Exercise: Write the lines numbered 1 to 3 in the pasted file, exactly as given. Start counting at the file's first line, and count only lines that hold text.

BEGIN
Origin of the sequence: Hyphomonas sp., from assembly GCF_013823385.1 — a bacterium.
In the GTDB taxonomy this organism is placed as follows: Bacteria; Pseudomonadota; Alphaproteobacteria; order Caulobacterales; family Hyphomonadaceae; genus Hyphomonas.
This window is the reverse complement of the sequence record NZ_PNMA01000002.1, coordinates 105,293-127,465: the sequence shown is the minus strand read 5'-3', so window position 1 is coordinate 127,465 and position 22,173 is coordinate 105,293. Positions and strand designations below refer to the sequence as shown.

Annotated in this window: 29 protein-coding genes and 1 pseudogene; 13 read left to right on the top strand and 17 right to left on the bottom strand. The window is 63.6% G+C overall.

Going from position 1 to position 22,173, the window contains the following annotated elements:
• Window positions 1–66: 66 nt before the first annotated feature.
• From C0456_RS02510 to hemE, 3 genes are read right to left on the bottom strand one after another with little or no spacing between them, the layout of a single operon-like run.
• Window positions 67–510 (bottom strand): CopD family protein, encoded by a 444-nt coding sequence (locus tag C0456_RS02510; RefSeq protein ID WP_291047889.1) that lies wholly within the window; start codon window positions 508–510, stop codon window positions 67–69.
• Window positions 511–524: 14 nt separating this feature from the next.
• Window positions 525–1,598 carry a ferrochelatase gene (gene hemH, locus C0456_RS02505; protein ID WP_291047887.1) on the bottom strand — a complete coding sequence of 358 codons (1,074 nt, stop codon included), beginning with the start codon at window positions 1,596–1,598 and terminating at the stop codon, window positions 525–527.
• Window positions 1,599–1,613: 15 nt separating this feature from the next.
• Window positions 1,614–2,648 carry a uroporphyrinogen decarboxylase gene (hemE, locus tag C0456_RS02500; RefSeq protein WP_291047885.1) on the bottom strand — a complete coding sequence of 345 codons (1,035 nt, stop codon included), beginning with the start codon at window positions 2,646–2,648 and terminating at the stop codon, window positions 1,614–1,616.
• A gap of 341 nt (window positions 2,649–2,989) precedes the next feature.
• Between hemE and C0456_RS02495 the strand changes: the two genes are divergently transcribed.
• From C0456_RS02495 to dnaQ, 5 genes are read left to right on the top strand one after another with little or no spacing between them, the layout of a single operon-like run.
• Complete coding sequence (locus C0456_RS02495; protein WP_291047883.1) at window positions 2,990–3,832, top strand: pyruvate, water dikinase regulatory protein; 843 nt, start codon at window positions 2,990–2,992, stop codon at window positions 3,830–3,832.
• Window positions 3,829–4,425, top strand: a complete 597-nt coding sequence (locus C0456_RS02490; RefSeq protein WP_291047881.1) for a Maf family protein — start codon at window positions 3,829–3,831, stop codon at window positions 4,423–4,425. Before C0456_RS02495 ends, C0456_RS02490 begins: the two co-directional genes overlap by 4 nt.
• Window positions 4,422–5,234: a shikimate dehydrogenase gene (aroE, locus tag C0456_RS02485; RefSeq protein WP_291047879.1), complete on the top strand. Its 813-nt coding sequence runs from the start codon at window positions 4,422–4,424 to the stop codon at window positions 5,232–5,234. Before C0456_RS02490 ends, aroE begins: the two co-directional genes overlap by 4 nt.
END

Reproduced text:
Origin of the sequence: Hyphomonas sp., from assembly GCF_013823385.1 — a bacterium.
In the GTDB taxonomy this organism is placed as follows: Bacteria; Pseudomonadota; Alphaproteobacteria; order Caulobacterales; family Hyphomonadaceae; genus Hyphomonas.
This window is the reverse complement of the sequence record NZ_PNMA01000002.1, coordinates 105,293-127,465: the sequence shown is the minus strand read 5'-3', so window position 1 is coordinate 127,465 and position 22,173 is coordinate 105,293. Positions and strand designations below refer to the sequence as shown.